The rise of India and China, we are told, is shaking the world economy and will change the economic opportunities of the next generation. The entry of these two giants into the world economy has nearly doubled the total amount of workers in the global system, creating new opportunities for investors, lowering labor costs and increasing competition for resources.
According to projections by Goldman Sachs, an investment bank, China will replace the United States as the world’s largest economy by 2050, with India following closely behind in third place.
What will these changes mean for American influence in the world? Whether the rise of these two countries strengthens or weakens U.S. influence will depend largely on how the United States adapts to the changing economic landscape.
If we are prepared to make the difficult choices needed to keep the United States engaged in the world and at the center of the world economy, then the rise of India and China should be welcomed as good news.
But if we fail at these challenges, the coming decades will be the story of how American influence was eclipsed and of how the United States lost its ability to manage the world economy.
To understand the choices we face, we must first think of the rise of India and China in two ways. On one hand, the rise of India and China could reinforce American economic and military influence. U.S. corporations and investors, by taking advantage of cheap Chinese and Indian labor, will continue to reap handsome profits. If invested wisely, these should fuel growth at home and help America keep its technological, scientific and military edge.
On the other hand, the rise of India and China could weaken America’s global influence. This would not happen overnight, and it would most likely not take the form of a direct military challenge to the United States. Rather, India and China may start disengaging from international institutions where the United States is most influential.
Gradually, the two countries may build their own networks of trade and investment agreements, set up regional institutions and build global webs that largely exclude the United States. There are already plenty of signs that this is exactly what India and China are doing. Over time, the United States would be pushed from the center of global economic management and become one of several competing power hubs.
In which of these two worlds we will live by mid-century depends on how the United States copes with two key challenges. The first is the need to restore confidence in the global multilateral institutions in which America has a large stake and influence. This means rescuing the Doha round of trade talks from paralysis and persuading the world that the World Trade Organization — not bilateral trade talks — is the best place to negotiate trade deals.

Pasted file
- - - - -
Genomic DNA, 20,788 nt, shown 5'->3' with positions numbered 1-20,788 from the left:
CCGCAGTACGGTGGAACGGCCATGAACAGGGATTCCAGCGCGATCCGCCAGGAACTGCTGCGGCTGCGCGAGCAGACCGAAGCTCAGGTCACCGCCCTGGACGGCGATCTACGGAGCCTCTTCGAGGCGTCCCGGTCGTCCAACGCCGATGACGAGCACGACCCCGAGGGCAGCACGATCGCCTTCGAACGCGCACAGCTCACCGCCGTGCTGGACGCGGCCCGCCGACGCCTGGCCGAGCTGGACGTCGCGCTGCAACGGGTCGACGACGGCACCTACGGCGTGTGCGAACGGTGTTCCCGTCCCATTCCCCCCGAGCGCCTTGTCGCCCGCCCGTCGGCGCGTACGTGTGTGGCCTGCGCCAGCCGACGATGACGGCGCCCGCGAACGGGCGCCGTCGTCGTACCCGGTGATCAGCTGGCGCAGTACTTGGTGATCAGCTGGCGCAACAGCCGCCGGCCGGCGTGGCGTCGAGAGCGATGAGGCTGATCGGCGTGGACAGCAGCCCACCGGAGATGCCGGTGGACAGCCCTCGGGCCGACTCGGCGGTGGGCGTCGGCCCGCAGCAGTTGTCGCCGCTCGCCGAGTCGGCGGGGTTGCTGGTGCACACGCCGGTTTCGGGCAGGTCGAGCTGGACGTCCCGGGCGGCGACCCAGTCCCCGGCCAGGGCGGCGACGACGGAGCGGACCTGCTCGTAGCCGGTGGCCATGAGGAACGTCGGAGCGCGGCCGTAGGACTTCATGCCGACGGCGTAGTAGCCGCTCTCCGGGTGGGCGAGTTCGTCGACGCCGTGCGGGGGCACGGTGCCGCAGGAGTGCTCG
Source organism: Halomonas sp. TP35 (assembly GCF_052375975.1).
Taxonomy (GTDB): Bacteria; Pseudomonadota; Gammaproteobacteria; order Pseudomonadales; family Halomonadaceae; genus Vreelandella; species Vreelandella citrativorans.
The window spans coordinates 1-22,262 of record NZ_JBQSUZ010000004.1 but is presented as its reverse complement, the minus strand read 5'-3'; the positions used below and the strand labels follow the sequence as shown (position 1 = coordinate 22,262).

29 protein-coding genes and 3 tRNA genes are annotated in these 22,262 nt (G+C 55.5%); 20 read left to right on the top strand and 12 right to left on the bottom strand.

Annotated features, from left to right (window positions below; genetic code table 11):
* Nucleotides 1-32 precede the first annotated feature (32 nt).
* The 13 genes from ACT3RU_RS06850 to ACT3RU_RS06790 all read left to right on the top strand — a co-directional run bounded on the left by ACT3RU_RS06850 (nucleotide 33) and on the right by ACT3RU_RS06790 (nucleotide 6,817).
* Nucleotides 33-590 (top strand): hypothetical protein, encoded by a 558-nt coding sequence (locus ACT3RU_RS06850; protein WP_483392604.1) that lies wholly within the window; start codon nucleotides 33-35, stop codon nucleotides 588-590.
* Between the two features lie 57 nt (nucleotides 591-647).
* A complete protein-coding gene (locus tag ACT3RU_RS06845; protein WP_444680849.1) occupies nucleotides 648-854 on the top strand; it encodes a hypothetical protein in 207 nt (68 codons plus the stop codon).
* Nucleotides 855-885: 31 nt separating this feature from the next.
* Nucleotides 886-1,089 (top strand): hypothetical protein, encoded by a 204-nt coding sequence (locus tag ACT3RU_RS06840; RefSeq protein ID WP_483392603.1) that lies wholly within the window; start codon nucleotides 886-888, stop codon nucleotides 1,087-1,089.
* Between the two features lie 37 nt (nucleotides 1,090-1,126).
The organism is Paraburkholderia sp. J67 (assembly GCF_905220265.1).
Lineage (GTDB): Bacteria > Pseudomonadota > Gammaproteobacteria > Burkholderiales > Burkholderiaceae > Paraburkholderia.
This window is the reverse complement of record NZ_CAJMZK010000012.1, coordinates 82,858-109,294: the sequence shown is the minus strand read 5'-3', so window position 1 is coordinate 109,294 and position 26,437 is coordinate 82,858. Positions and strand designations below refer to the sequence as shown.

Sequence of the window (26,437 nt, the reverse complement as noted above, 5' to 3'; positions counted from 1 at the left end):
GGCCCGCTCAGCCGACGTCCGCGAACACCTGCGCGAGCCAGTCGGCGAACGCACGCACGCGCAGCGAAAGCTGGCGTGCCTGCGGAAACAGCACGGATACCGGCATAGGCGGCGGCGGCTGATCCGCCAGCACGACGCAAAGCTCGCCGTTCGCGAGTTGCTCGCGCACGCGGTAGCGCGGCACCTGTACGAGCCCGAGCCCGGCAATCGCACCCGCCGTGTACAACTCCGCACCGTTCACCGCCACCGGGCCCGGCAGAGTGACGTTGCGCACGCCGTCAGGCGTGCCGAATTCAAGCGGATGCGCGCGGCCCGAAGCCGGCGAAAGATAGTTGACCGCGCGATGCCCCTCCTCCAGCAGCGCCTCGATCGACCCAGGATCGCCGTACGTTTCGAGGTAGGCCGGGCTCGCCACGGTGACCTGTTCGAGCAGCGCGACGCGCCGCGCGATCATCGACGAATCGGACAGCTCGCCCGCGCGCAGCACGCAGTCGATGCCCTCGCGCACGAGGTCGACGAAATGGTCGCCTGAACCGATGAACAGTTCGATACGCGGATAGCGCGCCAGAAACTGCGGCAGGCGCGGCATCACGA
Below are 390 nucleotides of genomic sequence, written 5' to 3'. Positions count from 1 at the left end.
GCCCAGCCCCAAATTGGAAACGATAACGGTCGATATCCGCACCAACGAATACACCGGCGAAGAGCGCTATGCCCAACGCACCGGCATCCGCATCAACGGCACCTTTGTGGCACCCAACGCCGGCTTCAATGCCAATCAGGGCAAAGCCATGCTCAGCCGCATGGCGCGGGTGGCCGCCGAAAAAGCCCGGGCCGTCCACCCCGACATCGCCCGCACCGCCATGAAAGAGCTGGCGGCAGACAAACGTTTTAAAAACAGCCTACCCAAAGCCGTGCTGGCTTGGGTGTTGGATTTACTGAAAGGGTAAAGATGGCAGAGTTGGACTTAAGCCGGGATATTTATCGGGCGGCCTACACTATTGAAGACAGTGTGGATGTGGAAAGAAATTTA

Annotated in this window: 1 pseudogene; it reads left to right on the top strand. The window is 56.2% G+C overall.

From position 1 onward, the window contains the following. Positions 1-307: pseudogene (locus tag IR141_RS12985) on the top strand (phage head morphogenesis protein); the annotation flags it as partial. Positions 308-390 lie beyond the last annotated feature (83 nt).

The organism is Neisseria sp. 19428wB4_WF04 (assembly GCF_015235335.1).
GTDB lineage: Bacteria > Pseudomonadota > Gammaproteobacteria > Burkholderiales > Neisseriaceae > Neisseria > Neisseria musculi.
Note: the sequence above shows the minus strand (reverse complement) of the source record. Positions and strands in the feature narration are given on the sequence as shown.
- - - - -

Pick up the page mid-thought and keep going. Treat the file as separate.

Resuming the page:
Also, Washington will have to rescue the International Monetary Fund from its crisis of legitimacy. This institution can play a crucial role in preserving global financial stability, but it will first have to persuade the rising powers and others that it can be responsive to the needs of all its members, not just to its European and U.S. shareholders.
The second challenge is keeping the United States engaged in the world, which means preserving domestic political support for an open economy. The solution here is forging a new consensus about how resources should be allocated within the U.S. economy.
American workers who lose their jobs or face stagnant or falling wages because of offshoring need to be protected with stronger social safety nets. Even if these workers are relatively few, the perception that they are abundant will continue to turn Americans against economic openness.
Those who benefit most from the rise of India and China — U.S. corporations and shareholders — must be ready to foot a large part of the bill through higher corporate and income taxes.
So far, the Bush administration has failed to meet either challenge. It has undermined global economic institutions through severe neglect. At home, it has done nothing to strengthen safety nets, made taxation more regressive and pursued a debilitating fiscal policy, making it harder for future generations to pay for safety nets.
If we continue in this direction, Americans will lose all faith in the idea that U.S. influence in the world has anything to do with the opportunities and quality of life they enjoy at home. And if this happens, domestic support for U.S. engagement in the world will crumble, and China and India will then truly become menacing competitors instead of valuable partners.
Brookings Senior Fellow and former U.S. State Department Special Envoy on Climate Todd Stern spoke at the US Climate Action Center, at the COP 24 UN climate negotiations, on the future of the Paris Agreement in Katowice, Poland on December 10, 2018.